NYU Tandon AirMOD and AirVENT | NYU Tandon School of Engineering

NYU Tandon AirMOD and AirVENT

The race to save lives and reduce infection amid COVID-19

graphic showing people waiting room with hair salon like vents over heads

The strain on U.S. healthcare systems as a result of COVID-19 has been a constant topic of government and media discussion. We face a critical window in the coming weeks and months as hospitalizations increase, and before new treatments and equipment can be deployed at scale.

In response, the task force at NYU Tandon has pivoted to work more like a rapid-response tech start-up than a university research lab. A geographically-dispersed volunteer team using remote collaboration tools has channeled diverse expertise into innovative, life-saving solutions that can get to the health care front lines as quickly and safely as humanly possible.

Three key criteria serve as the team’s northstar for speed and safety:

  • Use equipment readily available in healthcare environments and off-the-shelf components that enable manufacturing at scale
  • Create solutions that can be quickly constructed and deployed with minimal training
  • Get upfront input and construction validation from medical professionals and others well-versed in ventilator operation and clinical environments

The Solution

The NYU Tandon team, in collaboration with the NYU COVID-19 task force, set out to find Apollo-13-style solutions to the two biggest challenges facing healthcare providers:

  • COVID-19 patients frequently need oxygen and air support — currently being provided using ventilators with an invasive intubation process that can put healthcare professionals at risk of infection. These patients also often require longer times on ventilators vs. other conditions, leading to a looming ventilator shortage. 
  • The contagious nature of COVID-19 creates a containment problem — sick patients are an infection risk as they wait to be triaged in waiting rooms, and as they’re transported to other areas to receive care. Hospitals don’t have enough negative pressure environments to address those risks with the increasing volume of COVID-19 patients.

The team has created an innovative suite of modified, readily available parts to assist with oxygen delivery and reduce infection: the NYU Tandon AirMOD + AirVENT. The AirMOD and AirVENT can be used together or independently as needed.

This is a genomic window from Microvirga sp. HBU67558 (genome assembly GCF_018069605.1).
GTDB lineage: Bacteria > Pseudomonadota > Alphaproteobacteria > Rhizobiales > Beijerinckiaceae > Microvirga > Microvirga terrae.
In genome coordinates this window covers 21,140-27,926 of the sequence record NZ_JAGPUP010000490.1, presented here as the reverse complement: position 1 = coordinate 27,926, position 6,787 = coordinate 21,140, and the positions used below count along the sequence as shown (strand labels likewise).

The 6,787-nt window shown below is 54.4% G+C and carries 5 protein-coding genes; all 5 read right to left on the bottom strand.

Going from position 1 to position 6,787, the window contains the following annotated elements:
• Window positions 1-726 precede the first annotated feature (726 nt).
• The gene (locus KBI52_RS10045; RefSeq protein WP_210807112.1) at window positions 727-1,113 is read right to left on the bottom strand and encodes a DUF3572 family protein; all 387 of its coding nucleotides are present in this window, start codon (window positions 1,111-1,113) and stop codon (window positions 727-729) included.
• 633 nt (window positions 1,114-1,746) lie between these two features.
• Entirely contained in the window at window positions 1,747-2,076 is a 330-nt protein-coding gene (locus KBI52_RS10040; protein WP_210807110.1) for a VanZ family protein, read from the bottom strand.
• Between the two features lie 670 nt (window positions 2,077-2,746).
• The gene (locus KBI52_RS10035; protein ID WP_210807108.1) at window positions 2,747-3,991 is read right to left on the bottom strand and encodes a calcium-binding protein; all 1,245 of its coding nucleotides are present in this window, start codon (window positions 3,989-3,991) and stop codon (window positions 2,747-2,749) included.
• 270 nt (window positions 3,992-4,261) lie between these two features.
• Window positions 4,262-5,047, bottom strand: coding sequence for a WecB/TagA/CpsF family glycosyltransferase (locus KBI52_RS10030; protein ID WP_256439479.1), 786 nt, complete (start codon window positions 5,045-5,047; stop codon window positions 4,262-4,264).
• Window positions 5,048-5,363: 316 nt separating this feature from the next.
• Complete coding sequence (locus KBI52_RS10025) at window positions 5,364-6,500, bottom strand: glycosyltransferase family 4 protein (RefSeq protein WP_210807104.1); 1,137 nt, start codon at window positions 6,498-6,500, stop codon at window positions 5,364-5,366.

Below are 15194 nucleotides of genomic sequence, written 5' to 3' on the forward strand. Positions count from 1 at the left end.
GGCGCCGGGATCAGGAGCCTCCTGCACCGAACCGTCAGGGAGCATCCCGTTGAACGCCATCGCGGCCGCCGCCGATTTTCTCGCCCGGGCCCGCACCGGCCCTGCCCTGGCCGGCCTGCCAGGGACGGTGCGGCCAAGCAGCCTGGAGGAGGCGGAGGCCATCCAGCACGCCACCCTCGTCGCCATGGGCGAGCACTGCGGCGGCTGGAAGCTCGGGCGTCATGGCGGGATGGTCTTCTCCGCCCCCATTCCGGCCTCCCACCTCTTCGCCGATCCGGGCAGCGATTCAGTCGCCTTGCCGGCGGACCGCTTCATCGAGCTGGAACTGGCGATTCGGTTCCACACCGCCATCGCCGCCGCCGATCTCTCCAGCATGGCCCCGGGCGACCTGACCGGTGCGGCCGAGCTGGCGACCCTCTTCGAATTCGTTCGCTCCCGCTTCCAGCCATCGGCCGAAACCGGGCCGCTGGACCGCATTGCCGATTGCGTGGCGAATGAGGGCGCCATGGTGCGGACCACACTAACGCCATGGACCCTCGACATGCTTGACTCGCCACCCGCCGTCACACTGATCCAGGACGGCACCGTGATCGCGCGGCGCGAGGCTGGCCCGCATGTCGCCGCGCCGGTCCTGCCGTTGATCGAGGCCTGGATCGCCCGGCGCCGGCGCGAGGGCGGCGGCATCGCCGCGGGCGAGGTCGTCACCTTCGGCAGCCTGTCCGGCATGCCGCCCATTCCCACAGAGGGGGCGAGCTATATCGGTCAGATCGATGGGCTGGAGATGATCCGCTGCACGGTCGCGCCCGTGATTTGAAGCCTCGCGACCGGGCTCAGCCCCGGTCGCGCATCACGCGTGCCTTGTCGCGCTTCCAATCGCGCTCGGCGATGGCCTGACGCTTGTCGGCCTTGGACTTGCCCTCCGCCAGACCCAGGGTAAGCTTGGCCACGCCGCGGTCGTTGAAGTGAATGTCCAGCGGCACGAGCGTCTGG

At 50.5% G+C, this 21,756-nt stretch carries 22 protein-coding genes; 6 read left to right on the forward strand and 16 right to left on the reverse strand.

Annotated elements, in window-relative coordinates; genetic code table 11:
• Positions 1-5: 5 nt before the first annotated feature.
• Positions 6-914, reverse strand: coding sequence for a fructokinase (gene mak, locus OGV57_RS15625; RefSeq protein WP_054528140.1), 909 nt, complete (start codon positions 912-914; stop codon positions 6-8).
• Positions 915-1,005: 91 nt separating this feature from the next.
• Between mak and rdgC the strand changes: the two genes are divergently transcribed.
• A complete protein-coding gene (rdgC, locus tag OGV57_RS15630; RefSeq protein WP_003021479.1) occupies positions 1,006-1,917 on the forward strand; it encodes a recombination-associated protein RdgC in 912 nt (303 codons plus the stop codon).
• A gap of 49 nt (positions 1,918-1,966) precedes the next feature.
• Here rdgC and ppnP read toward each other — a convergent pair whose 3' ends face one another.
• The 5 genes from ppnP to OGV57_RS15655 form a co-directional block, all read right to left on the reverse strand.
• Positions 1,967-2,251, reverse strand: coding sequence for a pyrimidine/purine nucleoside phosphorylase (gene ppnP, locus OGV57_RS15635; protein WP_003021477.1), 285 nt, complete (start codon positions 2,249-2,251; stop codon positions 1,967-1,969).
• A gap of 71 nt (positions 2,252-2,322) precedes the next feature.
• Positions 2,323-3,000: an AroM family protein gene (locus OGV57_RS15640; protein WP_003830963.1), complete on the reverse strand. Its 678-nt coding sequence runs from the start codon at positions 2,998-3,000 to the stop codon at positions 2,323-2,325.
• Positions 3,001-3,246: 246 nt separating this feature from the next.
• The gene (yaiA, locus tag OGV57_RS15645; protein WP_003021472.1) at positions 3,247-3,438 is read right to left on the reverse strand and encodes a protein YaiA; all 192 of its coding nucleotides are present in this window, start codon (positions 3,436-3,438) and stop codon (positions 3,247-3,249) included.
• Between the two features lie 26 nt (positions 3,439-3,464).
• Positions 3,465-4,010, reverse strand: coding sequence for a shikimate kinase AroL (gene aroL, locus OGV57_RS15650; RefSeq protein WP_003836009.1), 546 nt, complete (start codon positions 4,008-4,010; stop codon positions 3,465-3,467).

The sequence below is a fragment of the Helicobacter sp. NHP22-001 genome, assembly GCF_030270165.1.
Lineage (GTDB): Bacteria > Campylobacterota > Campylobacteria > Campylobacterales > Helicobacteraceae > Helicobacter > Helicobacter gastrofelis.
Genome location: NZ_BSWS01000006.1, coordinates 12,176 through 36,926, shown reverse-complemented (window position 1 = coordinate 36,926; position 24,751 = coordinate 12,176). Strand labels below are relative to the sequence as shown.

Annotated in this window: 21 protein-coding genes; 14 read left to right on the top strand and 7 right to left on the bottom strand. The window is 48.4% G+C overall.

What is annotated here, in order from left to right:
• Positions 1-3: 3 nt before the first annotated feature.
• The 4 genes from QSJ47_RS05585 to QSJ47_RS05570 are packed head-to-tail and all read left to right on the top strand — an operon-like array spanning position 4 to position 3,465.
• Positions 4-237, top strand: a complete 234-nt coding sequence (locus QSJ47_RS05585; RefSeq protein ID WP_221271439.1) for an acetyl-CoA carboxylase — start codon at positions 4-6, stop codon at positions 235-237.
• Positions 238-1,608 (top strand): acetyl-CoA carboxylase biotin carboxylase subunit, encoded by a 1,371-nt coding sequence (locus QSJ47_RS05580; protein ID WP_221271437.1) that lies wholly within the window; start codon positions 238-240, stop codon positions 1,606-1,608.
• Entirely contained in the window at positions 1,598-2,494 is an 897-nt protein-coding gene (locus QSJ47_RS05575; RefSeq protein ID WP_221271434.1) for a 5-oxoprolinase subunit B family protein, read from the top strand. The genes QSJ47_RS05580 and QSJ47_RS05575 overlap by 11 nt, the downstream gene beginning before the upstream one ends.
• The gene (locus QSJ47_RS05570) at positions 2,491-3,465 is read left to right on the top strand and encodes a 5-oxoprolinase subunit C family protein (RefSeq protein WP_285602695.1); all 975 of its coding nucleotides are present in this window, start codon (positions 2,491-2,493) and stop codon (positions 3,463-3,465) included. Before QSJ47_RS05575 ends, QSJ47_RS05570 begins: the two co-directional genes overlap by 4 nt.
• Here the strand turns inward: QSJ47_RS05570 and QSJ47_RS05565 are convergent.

NYU Tandon AirMOD

A two-minute solution for modified oxygen delivery

graphic of modified CPAPMany hospitals have CPAP/BiPAP machines readily-available and already being used in negative pressure environments to treat sleep apnea and other conditions. These machines can be used in tandem with ventilators to reduce the time patients require ventilator support and free up ventilators for others. The guidance suggests use:

  • Early on when they require breathing assistance but before they need a mechanical ventilator.
  • In later stages when they need to be weaned off the ventilator. 

Since CPAP/BiPAP are non-invasive breathing support machines that entail a non-closed-loop fluid circuit that can emit aerosolized virus and contaminate the environment, we have modified the CPAP/BiPAP fluid circuits to create the NYU Tandon AirMOD. Our modified circuits take two minutes and use off-the-shelf components in novel arrangements to render a closed-loop circuit that prevents contamination and further infection of others. With these modifications, patients can be treated with CPAP/BiPAP machines in a non-invasive procedure without endangering the wellbeing of healthcare workers or other patients.

NYU Tandon AirVENT

A salon hair dryer transformed into a personal negative pressure hood

graphic of a airVent that looks like a salon hoodCOVID-19 is most commonly spread when a person coughs or sneezes, and the rapid flow of air sends small water droplets filled with viral pathogens from the lining of the lungs into the air. This also occurs when providing positive pressure breathing support with CPAP and BiPAP machines, and when performing intubation with a ventilator. A personal negative pressure hood can contain the airborne virus and ensure healthcare workers can safely provide care. 

To avoid the need to develop a new supply chain, the task force developed the NYU Tandon AirVENT, a personal negative pressure hood from a modified and easily portable salon hair dryer. The task force worked directly with a manufacturer to reverse the direction of the blower and install a disposable HEPA filter that leads air to be pulled through the hood and away from the patient and surrounding environment.

Full Plans

CPAP Circuit

Get Full Plans

Visit the Mechatronics, Controls, and Robotics Lab Responds to COVID-19 website to download plans and watch videos of assembly

NYU Tandon Task Force

What’s Next

We are 3D scaling the components in anticipation of a shortage of parts and will make them available so anyone can make any of the parts. 

For information about receiving an NYU Tandon AirMOD or NYU Tandon AirVENT for testing, email Steven Kuyan (kuyan@nyu.edu).

For further information or to get involved with the NYU COVID-19 Task Force, email covid19.taskforce@nyu.edu.